Bacterial resistance refers to the ability of a bacterium to develop a tolerance for a particular antibiotic. The occurrence of resistance can occur through spontaneous mutation in the DNA of the bacterium and/or the transfer of antibiotic-resistant genes. There are several mechanisms that have developed in bacteria to achieve antibiotic resistance. Currently there are three mechanisms that are understood. The bacterium develops the ability to chemically modify the antibiotic so that the antibiotic no longer recognizes the bacterium. In another mechanism, the bacterium has developed the ability to inactivate the antibiotic physically removing it from the cell. The third mechanism involves the ability of the bacterium to modify the target site on the bacterium so that the antibiotic is not recognized. It turned out that the most common mechanism is the enzymatic inactivation of the antibiotic.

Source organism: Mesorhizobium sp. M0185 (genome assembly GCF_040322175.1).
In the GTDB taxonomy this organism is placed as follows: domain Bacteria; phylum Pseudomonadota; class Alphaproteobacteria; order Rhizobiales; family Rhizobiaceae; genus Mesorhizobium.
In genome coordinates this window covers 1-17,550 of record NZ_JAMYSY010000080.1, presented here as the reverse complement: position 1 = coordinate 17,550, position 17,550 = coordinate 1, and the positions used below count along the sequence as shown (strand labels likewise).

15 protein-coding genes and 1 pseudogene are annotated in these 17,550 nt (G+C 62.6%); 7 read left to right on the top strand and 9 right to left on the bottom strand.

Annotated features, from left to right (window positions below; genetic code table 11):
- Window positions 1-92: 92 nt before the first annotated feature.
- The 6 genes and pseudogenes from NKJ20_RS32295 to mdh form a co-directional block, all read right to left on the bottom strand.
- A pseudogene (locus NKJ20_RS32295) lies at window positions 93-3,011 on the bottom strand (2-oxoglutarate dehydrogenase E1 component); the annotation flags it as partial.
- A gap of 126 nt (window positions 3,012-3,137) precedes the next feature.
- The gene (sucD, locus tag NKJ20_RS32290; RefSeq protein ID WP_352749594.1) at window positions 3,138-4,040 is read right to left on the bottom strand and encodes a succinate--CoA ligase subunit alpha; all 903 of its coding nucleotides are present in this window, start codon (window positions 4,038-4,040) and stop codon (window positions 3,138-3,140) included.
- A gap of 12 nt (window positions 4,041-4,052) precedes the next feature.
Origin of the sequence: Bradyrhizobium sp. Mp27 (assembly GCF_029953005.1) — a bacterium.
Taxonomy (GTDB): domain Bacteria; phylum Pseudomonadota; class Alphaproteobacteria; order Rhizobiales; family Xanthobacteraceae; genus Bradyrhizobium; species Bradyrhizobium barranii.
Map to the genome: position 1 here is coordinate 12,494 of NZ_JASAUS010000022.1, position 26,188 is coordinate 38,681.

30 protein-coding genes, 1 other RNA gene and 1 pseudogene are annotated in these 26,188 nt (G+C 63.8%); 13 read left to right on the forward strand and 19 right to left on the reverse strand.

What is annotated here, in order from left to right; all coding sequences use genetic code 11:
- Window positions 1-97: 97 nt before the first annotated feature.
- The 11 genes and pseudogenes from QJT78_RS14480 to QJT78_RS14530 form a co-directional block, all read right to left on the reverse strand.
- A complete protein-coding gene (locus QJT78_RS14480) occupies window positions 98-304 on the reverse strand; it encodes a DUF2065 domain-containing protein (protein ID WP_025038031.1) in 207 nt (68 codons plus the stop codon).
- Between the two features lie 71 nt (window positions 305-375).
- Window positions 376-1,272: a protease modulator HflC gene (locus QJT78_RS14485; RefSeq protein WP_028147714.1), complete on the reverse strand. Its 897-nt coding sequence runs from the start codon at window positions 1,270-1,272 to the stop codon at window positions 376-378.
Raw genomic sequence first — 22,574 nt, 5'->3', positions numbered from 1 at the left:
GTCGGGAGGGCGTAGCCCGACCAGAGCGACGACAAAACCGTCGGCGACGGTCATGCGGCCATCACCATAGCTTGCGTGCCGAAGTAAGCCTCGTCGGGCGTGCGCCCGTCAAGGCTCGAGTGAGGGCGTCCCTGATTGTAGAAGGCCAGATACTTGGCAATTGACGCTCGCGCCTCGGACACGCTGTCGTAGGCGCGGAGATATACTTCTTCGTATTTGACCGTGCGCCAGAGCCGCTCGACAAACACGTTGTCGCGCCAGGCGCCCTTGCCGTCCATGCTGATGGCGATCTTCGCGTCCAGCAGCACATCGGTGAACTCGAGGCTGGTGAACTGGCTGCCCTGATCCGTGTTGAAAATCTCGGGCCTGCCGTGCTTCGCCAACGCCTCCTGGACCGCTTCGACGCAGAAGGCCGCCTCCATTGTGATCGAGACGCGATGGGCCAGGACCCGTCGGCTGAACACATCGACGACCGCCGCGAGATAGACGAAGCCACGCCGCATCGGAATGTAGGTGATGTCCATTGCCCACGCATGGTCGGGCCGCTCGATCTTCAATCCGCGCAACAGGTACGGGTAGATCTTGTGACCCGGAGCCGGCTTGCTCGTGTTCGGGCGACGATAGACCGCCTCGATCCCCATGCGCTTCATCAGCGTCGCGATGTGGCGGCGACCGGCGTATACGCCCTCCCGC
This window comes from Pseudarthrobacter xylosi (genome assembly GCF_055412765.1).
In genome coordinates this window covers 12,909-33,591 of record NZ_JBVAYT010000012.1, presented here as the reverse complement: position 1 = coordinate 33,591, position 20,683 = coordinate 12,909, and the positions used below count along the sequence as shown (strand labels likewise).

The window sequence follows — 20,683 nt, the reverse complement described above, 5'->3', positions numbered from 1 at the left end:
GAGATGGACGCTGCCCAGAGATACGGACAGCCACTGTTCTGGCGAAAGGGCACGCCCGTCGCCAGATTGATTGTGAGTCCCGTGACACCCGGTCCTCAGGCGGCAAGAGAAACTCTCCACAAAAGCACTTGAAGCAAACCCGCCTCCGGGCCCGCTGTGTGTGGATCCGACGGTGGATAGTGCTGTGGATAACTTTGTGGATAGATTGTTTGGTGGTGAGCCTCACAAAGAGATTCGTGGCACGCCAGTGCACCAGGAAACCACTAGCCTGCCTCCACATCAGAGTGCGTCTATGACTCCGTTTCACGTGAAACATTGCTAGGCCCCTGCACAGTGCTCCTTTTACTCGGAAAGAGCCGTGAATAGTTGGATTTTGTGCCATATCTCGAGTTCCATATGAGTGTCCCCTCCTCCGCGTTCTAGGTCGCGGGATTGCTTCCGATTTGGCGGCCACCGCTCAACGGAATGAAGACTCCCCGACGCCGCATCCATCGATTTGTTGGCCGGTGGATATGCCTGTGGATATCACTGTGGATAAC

Most of the resistance genes are found encoded in plasmids, which are a form of extrachromosomal DNA in bacteria. Some bacteria have the ability to transfer plasmid genes to other bacteria by conjugation, a form of sexual reproduction in bacteria.
Studies suggest that the development of resistance is inevitable when a new antibiotic is introduced. Indeed, multi-resistant strains of bacteria are widespread and, in general, there is currently no medical arsenal to combat them.
Ultimately, antibiotic resistance may be inherent in bacteria, obtained by mutation of its own DNA and/or acquired from another bacterium directly (conjugation) or by means of a bacteriophage (bacterial virus). Self-resistance can occur due to the absence of an antibiotic transport system, the absence of a target for binding the antibiotic or a hidden cell wall (which is protected by an outer membrane as a barrier to penetration, as in gram-negative bacteria).